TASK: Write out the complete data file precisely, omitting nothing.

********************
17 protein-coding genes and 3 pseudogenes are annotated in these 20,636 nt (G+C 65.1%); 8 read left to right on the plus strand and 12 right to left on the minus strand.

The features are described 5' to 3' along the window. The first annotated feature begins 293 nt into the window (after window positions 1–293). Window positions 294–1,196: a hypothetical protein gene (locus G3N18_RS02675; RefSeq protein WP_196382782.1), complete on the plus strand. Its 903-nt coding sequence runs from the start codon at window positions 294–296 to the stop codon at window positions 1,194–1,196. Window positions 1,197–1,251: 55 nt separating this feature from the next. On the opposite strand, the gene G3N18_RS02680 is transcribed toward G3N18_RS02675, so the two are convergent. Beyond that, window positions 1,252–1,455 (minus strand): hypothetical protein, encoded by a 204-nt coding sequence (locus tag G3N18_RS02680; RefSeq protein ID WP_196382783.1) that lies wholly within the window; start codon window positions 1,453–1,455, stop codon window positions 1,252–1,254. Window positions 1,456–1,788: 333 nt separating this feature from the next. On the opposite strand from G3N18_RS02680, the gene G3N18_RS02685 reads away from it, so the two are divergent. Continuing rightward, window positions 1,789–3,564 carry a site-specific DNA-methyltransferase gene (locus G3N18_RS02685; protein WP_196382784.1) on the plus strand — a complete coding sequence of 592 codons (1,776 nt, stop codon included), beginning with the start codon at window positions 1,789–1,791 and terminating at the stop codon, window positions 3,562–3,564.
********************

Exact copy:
17 protein-coding genes and 3 pseudogenes are annotated in these 20,636 nt (G+C 65.1%); 8 read left to right on the plus strand and 12 right to left on the minus strand.

The features are described 5' to 3' along the window. The first annotated feature begins 293 nt into the window (after window positions 1–293). Window positions 294–1,196: a hypothetical protein gene (locus G3N18_RS02675; RefSeq protein WP_196382782.1), complete on the plus strand. Its 903-nt coding sequence runs from the start codon at window positions 294–296 to the stop codon at window positions 1,194–1,196. Window positions 1,197–1,251: 55 nt separating this feature from the next. On the opposite strand, the gene G3N18_RS02680 is transcribed toward G3N18_RS02675, so the two are convergent. Beyond that, window positions 1,252–1,455 (minus strand): hypothetical protein, encoded by a 204-nt coding sequence (locus tag G3N18_RS02680; RefSeq protein ID WP_196382783.1) that lies wholly within the window; start codon window positions 1,453–1,455, stop codon window positions 1,252–1,254. Window positions 1,456–1,788: 333 nt separating this feature from the next. On the opposite strand from G3N18_RS02680, the gene G3N18_RS02685 reads away from it, so the two are divergent. Continuing rightward, window positions 1,789–3,564 carry a site-specific DNA-methyltransferase gene (locus G3N18_RS02685; protein WP_196382784.1) on the plus strand — a complete coding sequence of 592 codons (1,776 nt, stop codon included), beginning with the start codon at window positions 1,789–1,791 and terminating at the stop codon, window positions 3,562–3,564.